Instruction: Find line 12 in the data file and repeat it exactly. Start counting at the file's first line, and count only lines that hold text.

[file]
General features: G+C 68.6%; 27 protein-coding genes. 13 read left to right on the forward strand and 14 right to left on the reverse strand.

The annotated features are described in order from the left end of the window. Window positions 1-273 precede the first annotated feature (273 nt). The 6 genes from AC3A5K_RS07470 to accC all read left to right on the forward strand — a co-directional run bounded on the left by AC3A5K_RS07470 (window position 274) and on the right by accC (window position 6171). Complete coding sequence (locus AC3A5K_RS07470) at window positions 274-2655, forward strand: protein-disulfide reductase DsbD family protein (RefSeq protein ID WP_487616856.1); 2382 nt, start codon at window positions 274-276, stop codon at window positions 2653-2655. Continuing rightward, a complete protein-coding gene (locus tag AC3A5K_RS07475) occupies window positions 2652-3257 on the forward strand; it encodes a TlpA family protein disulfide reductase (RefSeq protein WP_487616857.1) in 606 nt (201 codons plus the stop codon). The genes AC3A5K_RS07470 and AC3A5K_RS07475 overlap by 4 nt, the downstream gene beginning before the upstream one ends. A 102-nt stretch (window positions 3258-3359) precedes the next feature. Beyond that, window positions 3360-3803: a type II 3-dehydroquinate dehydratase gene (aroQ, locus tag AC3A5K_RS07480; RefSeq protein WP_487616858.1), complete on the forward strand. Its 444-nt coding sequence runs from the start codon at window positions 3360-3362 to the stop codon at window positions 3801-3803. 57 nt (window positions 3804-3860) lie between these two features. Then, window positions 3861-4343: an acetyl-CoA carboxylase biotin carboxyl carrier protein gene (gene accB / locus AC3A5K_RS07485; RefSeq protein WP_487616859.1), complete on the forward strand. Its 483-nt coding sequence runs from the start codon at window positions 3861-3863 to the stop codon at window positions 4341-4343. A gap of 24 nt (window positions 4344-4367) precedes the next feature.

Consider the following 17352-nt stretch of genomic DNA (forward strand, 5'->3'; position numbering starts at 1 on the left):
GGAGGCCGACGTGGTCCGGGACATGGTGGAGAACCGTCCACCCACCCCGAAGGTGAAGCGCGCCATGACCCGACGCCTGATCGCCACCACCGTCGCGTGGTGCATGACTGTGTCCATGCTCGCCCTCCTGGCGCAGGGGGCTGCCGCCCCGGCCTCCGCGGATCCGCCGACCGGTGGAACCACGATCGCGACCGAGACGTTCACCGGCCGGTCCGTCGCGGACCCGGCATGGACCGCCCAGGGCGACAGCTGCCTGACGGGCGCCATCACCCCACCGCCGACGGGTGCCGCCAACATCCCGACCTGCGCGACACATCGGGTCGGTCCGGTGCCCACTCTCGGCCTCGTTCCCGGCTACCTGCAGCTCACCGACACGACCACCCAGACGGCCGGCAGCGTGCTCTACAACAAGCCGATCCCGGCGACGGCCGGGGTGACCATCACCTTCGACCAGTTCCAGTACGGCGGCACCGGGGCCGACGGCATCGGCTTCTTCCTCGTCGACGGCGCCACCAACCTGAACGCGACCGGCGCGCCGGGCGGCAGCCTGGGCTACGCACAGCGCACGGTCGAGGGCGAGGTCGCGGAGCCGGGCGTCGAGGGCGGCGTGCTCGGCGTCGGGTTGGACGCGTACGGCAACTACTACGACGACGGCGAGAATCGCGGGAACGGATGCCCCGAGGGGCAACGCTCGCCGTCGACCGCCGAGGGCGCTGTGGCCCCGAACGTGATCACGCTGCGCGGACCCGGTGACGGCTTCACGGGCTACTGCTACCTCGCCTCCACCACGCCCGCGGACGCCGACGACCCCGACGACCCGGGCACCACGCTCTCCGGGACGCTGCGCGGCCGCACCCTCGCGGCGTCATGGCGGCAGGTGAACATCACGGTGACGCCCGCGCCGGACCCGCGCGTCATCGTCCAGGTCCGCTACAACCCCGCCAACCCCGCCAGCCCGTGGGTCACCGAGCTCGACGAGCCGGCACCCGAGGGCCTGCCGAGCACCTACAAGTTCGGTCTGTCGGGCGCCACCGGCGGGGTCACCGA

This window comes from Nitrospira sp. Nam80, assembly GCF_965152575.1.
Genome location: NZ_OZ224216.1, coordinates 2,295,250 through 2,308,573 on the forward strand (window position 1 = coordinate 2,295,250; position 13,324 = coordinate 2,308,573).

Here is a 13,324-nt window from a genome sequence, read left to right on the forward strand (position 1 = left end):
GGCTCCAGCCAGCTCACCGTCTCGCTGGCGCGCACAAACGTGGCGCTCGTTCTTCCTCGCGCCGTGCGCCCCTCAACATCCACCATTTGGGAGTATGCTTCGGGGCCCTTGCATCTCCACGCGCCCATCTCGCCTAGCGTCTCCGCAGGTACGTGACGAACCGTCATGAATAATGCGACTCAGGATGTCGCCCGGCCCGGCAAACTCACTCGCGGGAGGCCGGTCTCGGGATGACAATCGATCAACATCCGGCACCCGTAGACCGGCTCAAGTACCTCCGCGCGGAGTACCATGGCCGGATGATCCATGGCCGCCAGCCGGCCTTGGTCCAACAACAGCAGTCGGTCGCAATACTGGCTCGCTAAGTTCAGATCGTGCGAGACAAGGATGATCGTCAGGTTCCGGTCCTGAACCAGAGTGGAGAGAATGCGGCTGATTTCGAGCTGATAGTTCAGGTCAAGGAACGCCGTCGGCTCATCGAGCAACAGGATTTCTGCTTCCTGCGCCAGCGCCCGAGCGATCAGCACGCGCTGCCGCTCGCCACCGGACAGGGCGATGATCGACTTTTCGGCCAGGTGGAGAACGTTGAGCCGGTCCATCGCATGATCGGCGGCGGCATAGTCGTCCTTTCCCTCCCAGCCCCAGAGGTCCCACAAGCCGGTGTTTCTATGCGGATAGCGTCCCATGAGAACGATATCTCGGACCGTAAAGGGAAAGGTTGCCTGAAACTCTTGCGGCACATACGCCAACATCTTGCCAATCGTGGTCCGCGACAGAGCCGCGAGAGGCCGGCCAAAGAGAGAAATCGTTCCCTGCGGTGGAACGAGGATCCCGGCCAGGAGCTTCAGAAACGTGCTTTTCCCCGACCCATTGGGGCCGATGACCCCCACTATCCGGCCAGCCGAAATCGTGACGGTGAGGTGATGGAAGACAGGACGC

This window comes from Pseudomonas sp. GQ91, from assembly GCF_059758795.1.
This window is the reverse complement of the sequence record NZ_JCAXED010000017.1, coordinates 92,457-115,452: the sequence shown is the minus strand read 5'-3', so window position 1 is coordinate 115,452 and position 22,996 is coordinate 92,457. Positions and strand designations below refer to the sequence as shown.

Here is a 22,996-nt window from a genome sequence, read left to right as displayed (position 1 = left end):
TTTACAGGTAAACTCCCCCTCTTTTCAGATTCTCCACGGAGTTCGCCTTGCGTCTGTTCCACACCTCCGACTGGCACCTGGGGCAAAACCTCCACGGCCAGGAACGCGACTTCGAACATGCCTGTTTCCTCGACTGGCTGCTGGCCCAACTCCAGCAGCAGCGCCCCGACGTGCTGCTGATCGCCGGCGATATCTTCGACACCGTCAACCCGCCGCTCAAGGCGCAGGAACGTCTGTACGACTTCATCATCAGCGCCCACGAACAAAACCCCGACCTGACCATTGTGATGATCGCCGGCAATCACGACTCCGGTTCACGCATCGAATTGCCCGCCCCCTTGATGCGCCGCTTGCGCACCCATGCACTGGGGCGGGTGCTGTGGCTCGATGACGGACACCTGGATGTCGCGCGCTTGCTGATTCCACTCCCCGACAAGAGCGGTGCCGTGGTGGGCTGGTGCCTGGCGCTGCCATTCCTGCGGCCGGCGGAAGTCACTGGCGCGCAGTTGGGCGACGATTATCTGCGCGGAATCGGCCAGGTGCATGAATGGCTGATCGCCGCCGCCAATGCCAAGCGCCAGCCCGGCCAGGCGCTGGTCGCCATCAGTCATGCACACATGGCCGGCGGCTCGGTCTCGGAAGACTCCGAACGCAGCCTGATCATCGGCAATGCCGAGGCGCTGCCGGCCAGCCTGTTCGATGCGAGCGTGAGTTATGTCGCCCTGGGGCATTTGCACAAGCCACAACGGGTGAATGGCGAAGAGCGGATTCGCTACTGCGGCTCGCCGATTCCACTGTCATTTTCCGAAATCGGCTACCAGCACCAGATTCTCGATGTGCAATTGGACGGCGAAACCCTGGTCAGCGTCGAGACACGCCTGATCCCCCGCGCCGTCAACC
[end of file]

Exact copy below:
TTTACAGGTAAACTCCCCCTCTTTTCAGATTCTCCACGGAGTTCGCCTTGCGTCTGTTCCACACCTCCGACTGGCACCTGGGGCAAAACCTCCACGGCCAGGAACGCGACTTCGAACATGCCTGTTTCCTCGACTGGCTGCTGGCCCAACTCCAGCAGCAGCGCCCCGACGTGCTGCTGATCGCCGGCGATATCTTCGACACCGTCAACCCGCCGCTCAAGGCGCAGGAACGTCTGTACGACTTCATCATCAGCGCCCACGAACAAAACCCCGACCTGACCATTGTGATGATCGCCGGCAATCACGACTCCGGTTCACGCATCGAATTGCCCGCCCCCTTGATGCGCCGCTTGCGCACCCATGCACTGGGGCGGGTGCTGTGGCTCGATGACGGACACCTGGATGTCGCGCGCTTGCTGATTCCACTCCCCGACAAGAGCGGTGCCGTGGTGGGCTGGTGCCTGGCGCTGCCATTCCTGCGGCCGGCGGAAGTCACTGGCGCGCAGTTGGGCGACGATTATCTGCGCGGAATCGGCCAGGTGCATGAATGGCTGATCGCCGCCGCCAATGCCAAGCGCCAGCCCGGCCAGGCGCTGGTCGCCATCAGTCATGCACACATGGCCGGCGGCTCGGTCTCGGAAGACTCCGAACGCAGCCTGATCATCGGCAATGCCGAGGCGCTGCCGGCCAGCCTGTTCGATGCGAGCGTGAGTTATGTCGCCCTGGGGCATTTGCACAAGCCACAACGGGTGAATGGCGAAGAGCGGATTCGCTACTGCGGCTCGCCGATTCCACTGTCATTTTCCGAAATCGGCTACCAGCACCAGATTCTCGATGTGCAATTGGACGGCGAAACCCTGGTCAGCGTCGAGACACGCCTGATCCCCCGCGCCGTCAACC